Thursday, March 17, 2011

Crazy Pinto Filly Wrecks, Part III - Chapter 2

Continuing, here in Chapter 2, my previous post, Crazy Pinto Filly Wrecks, Part III - Chapter 1.

It's amazing to me how fast we were going down that track. I can feel it all these years later, feel how I was falling with each stride, that my body could not keep up with her motion. From my standing position, I would fall toward the saddle again and again, little half-second drops during which my feet would loosen in the stirrups and I would dangle, midair, above the surging filly.

She ran full out with her head frozen against the sky, hiding somewhere within her body, out of her mind.

I can't recall how much distance remained between us and that sway- backed cable when I realized that the crazy pinto filly wouldn't see it. She was looking skyward, I was looking down the line. A still picture flashed in my mind as if from the future, the aftermath of what lay ahead. We would hit that wire, flip high, then scrape some number of feet into an oncoming car, if not land on top of one. A dead or dying horse, other innocent victims, broken limbs, me in terrible trouble with my parents, to be unforgiven forever by the trusting farm boy who owned the filly.

It's not quite fear that I felt in that moment, but more the rush of adrenaline that enables people to lift cars off of someone pinned underneath. It was like the accident had already happened and I was desperate to prevent further damage. The crazy pinto filly was not my partner, though, could not be. I had to figure it out by myself.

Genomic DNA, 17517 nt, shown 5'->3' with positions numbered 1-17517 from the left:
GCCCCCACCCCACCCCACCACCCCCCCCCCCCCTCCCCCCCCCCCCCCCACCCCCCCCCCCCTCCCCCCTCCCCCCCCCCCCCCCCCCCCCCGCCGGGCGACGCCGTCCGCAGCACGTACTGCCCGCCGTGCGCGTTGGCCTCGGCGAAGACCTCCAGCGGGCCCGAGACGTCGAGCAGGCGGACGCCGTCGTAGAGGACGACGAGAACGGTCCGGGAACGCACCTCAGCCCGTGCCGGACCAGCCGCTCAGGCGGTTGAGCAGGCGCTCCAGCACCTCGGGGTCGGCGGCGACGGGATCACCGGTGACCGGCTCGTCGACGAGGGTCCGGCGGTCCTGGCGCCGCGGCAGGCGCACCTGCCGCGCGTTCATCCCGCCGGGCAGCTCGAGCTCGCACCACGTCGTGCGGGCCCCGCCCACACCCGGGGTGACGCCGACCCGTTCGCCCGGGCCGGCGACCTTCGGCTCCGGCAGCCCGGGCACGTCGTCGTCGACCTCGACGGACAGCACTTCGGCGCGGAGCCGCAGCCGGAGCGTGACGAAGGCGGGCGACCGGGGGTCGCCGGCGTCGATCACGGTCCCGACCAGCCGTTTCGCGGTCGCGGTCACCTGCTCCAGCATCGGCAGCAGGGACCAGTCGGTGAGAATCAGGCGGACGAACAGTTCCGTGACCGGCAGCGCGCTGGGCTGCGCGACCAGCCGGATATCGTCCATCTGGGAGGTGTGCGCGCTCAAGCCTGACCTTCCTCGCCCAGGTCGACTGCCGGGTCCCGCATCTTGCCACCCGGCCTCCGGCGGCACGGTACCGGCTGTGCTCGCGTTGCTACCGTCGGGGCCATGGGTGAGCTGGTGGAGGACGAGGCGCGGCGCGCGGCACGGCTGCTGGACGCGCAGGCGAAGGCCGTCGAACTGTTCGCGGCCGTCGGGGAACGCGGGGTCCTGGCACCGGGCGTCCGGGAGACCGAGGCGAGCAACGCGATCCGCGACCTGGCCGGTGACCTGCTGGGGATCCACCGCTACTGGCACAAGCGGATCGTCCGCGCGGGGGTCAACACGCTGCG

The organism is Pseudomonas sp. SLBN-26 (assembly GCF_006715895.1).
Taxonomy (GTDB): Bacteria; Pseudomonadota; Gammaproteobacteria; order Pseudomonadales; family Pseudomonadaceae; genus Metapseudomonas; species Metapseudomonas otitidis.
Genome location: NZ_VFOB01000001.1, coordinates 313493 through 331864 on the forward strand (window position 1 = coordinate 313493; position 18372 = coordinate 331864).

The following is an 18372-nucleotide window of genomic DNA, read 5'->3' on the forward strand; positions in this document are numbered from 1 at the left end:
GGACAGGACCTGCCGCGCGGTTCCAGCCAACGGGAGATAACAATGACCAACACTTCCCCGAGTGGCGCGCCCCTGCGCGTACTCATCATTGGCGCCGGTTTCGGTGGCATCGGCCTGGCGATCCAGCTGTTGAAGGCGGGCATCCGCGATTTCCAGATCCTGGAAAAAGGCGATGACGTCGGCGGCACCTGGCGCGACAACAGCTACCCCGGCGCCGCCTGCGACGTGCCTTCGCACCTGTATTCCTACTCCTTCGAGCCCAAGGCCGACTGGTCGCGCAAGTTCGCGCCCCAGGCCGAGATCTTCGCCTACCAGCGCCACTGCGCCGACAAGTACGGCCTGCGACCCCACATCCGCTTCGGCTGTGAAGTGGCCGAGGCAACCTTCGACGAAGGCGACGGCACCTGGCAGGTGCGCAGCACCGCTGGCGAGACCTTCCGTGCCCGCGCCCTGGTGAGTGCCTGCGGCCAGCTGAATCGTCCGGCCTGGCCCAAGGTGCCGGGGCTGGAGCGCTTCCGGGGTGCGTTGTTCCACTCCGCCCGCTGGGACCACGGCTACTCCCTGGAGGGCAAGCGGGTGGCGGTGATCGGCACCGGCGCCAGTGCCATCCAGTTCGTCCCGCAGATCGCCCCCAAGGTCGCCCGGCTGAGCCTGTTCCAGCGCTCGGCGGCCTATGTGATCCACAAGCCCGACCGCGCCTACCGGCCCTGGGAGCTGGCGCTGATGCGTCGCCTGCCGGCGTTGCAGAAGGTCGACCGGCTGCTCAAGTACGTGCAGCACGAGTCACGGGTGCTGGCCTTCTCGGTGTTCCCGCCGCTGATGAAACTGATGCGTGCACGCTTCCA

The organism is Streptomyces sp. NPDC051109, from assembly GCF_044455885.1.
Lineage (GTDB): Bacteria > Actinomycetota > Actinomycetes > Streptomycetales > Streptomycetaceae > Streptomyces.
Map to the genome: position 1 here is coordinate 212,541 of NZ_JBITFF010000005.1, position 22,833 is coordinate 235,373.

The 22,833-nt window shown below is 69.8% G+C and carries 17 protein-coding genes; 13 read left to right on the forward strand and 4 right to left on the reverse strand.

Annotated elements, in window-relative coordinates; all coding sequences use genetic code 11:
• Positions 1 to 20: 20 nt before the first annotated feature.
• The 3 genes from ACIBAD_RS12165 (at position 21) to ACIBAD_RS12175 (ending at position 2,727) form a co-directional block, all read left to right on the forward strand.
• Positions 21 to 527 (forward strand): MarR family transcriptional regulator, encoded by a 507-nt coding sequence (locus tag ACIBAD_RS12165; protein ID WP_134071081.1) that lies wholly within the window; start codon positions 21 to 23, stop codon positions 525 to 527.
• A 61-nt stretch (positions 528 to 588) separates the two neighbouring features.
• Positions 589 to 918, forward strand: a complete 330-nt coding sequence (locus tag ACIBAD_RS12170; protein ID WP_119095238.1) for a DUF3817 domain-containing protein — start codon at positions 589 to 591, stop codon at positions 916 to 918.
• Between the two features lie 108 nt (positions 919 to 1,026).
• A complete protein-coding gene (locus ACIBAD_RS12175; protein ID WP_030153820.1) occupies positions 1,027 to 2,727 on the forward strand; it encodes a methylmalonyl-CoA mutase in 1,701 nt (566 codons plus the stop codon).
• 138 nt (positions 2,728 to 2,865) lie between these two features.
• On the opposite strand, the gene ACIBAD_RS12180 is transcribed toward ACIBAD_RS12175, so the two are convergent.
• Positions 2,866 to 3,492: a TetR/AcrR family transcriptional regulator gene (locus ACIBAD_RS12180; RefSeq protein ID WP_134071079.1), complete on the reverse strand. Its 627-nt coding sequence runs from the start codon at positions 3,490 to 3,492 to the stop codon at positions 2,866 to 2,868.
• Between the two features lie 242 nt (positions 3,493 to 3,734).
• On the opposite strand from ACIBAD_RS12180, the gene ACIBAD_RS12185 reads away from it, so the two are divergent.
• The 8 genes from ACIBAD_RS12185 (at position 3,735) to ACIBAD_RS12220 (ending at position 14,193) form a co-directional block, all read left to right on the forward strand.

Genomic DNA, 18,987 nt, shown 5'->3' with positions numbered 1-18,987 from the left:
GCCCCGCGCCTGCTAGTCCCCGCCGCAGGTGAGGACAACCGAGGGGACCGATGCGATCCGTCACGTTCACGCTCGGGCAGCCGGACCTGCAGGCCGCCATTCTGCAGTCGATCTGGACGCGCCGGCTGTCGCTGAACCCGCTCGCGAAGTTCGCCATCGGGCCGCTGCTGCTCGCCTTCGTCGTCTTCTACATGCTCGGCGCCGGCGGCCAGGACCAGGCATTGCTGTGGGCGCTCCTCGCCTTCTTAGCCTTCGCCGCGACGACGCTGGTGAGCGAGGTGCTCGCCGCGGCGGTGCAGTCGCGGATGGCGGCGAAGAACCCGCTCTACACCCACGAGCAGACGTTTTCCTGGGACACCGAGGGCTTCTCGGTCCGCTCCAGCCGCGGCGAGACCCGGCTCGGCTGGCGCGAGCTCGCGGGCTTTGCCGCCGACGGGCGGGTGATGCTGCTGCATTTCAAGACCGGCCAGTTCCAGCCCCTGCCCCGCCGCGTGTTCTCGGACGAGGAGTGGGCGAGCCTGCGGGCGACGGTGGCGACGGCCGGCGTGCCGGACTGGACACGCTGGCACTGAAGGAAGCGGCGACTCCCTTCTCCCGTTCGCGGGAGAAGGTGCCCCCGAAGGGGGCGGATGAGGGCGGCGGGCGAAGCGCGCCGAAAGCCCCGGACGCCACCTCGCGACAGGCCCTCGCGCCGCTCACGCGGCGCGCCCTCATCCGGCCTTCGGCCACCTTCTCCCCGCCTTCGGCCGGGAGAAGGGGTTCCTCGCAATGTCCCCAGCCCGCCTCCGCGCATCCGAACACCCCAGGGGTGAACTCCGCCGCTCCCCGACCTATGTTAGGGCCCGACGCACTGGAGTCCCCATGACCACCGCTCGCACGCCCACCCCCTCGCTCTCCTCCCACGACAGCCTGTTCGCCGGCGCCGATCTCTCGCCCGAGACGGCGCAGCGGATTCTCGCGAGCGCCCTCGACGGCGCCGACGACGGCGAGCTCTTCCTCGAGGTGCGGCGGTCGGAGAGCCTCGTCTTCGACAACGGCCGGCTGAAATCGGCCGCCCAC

There's a strange roominess in seconds when you can't believe what's happening. In that space of shock I was casting about for ideas, but I wasn't a trained rider. Tools I might use today were unknown to me then. Out of that odd, panic calm, it came to me that I would have to bring the filly down, get her off her feet and down to the ground. I would have to throw me and take her with.

To the left of the track, I could see the back of the old roadhouse, with space behind for a few cars to park. At the edge of the parking lot stood a low cinderblock storage shed, closer to the tracks. To the right of the track was a deep shoulder that dropped off sharp into a thick woods. I knew we couldn't make that drop-off and land intact. I looked back to the left.

This is true: I think there was a second I thought to cry or scream out for help (to nothing, no one), but the sight of a car passing around the curve and away set me straight. I had to figure it out by myself.